"Game of Thrones": 10 Questions for Season 7
Hello and welcome to a special “birthday bash” edition of our weekly “What Are You Reading” feature, where the Robot 6 crew talks about what books we’ve read recently. Usually we invite a special guest to share what they’ve been reading, but since today isn’t just an ordinary day for us, we thought we’d invite a whole bunch of special guests to help us out — our friends and colleagues from Comic Book Resources, Spinoff and Comics Should Be Good!
To see what everyone has been reading, click below …
Later this month will see the release of Sweets 4, the second to last in the five-issue Image Comics miniseries written and illustrated by Kody Chamberlain. As Chamblerlain explained in a May 2010 interview with CBR: “Sweets is about a New Orleans homicide detective named Curt Delatte. He’s hunting a psychotic spree killer who’s terrorizing the city days before Hurricane Katrina makes landfall. This detective just buried his only daughter and he’s on the verge of divorce. He’s in bad shape. Everyone with a badge is trying to catch this killer and put an end to the slaughter, but the bodies just keep piling up. Curt has to pull himself together and join the hunt. He’s got no choice. It won’t be long until his city and his evidence get washed away – a true ticking time bomb scenario.” My thanks to Chamberlain for this new email interview where we delve into his approach to storytelling, color and character development as well as two of the best convention moments he’s ever had.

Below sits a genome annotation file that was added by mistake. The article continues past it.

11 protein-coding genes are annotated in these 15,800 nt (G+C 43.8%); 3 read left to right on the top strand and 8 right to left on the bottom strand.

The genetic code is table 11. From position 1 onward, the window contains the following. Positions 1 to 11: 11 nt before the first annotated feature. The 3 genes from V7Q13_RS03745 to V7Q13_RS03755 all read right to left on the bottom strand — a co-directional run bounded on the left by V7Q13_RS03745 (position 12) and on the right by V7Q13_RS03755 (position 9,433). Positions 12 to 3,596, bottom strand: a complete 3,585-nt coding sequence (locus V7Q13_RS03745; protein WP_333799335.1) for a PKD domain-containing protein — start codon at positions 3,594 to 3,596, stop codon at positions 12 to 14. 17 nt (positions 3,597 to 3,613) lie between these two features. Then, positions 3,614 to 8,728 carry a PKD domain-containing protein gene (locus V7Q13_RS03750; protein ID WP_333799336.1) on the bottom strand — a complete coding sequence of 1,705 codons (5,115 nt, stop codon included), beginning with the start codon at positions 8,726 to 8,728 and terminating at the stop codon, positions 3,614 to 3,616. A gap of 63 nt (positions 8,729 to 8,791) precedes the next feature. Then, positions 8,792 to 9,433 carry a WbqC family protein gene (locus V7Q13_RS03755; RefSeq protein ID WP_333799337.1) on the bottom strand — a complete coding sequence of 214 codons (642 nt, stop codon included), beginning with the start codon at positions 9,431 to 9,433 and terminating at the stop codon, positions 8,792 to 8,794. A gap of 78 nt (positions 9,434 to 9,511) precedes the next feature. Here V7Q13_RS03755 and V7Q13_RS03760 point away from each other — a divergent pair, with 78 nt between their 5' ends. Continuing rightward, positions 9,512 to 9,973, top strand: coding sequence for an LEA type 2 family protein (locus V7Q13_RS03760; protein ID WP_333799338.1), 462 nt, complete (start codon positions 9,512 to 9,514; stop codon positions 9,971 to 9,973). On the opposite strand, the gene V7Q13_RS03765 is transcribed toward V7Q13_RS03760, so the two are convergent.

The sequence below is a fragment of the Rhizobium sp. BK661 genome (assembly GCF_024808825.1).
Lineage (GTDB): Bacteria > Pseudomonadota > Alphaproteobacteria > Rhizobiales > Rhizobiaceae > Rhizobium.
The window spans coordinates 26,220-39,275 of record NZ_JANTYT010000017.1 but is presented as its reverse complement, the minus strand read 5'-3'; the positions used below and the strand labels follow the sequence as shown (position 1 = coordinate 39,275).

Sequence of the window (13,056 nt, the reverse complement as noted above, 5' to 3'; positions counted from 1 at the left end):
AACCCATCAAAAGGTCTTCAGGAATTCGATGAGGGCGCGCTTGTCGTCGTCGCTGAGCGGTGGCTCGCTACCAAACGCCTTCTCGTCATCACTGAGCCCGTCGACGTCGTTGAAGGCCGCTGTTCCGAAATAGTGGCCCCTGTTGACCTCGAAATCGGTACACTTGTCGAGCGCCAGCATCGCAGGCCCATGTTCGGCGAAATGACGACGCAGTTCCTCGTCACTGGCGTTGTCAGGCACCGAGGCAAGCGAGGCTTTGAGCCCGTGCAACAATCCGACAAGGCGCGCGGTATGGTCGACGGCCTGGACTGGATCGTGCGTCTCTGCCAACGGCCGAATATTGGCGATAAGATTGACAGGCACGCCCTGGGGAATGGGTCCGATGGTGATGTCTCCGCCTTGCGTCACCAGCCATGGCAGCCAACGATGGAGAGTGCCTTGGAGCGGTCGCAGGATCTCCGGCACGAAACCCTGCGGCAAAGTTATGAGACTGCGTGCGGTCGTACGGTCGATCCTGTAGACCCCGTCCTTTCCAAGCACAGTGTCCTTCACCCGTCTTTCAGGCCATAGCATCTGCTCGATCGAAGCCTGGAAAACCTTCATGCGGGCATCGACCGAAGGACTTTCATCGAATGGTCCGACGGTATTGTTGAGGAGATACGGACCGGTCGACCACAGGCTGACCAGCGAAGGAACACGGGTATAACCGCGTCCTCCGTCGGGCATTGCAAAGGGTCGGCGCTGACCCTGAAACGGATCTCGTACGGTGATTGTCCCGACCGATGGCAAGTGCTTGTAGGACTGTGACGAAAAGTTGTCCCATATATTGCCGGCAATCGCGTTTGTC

Tim O’Shea: You been working on this script for years, can you single out a phase of the script development where you felt like you got the story where you wanted it to be?
Kody Chamberlain: The time spent on the script was mostly a result of being a full-time artist. Creating artwork for comics is extremely time-consuming, especially since I usually ink and color my own work. So that means I have to steal time here and there for my writing and that slows down the process. I didn’t mean to imply I’ve been writing the script nonstop all this time, I’m not a full time writer, so that can’t happen. Writing Sweets was a slow process for me because I wanted it to be a solid script before I picked up my pencil, and that takes longer when you’re a full-time artist. But from the start, I committed to nailing down a solid script before drawing anything, and that’s taken a while.